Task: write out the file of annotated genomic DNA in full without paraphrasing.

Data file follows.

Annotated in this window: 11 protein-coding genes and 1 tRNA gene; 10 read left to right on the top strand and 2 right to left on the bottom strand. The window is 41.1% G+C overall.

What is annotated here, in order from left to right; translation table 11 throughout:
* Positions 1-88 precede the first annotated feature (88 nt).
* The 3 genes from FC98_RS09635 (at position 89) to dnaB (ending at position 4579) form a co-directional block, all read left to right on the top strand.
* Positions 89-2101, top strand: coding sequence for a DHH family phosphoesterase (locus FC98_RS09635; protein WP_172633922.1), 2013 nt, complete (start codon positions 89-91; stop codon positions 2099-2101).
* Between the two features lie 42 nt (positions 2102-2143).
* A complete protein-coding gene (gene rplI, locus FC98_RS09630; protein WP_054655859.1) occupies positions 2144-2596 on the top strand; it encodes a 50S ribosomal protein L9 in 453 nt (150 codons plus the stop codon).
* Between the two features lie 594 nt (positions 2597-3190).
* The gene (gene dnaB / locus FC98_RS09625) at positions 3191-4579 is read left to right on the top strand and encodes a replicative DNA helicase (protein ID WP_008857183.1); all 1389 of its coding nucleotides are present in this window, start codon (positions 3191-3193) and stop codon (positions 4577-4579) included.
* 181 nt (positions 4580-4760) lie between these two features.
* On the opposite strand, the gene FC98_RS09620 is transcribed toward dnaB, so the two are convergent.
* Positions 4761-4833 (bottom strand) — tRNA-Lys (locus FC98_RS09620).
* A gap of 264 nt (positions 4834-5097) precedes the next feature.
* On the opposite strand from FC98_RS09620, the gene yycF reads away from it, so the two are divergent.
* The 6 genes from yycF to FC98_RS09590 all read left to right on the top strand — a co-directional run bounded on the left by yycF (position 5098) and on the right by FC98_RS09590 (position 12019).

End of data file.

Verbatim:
Annotated in this window: 11 protein-coding genes and 1 tRNA gene; 10 read left to right on the top strand and 2 right to left on the bottom strand. The window is 41.1% G+C overall.

What is annotated here, in order from left to right; translation table 11 throughout:
* Positions 1-88 precede the first annotated feature (88 nt).
* The 3 genes from FC98_RS09635 (at position 89) to dnaB (ending at position 4579) form a co-directional block, all read left to right on the top strand.
* Positions 89-2101, top strand: coding sequence for a DHH family phosphoesterase (locus FC98_RS09635; protein WP_172633922.1), 2013 nt, complete (start codon positions 89-91; stop codon positions 2099-2101).
* Between the two features lie 42 nt (positions 2102-2143).
* A complete protein-coding gene (gene rplI, locus FC98_RS09630; protein WP_054655859.1) occupies positions 2144-2596 on the top strand; it encodes a 50S ribosomal protein L9 in 453 nt (150 codons plus the stop codon).
* Between the two features lie 594 nt (positions 2597-3190).
* The gene (gene dnaB / locus FC98_RS09625) at positions 3191-4579 is read left to right on the top strand and encodes a replicative DNA helicase (protein ID WP_008857183.1); all 1389 of its coding nucleotides are present in this window, start codon (positions 3191-3193) and stop codon (positions 4577-4579) included.
* 181 nt (positions 4580-4760) lie between these two features.
* On the opposite strand, the gene FC98_RS09620 is transcribed toward dnaB, so the two are convergent.
* Positions 4761-4833 (bottom strand) — tRNA-Lys (locus FC98_RS09620).
* A gap of 264 nt (positions 4834-5097) precedes the next feature.
* On the opposite strand from FC98_RS09620, the gene yycF reads away from it, so the two are divergent.
* The 6 genes from yycF to FC98_RS09590 all read left to right on the top strand — a co-directional run bounded on the left by yycF (position 5098) and on the right by FC98_RS09590 (position 12019).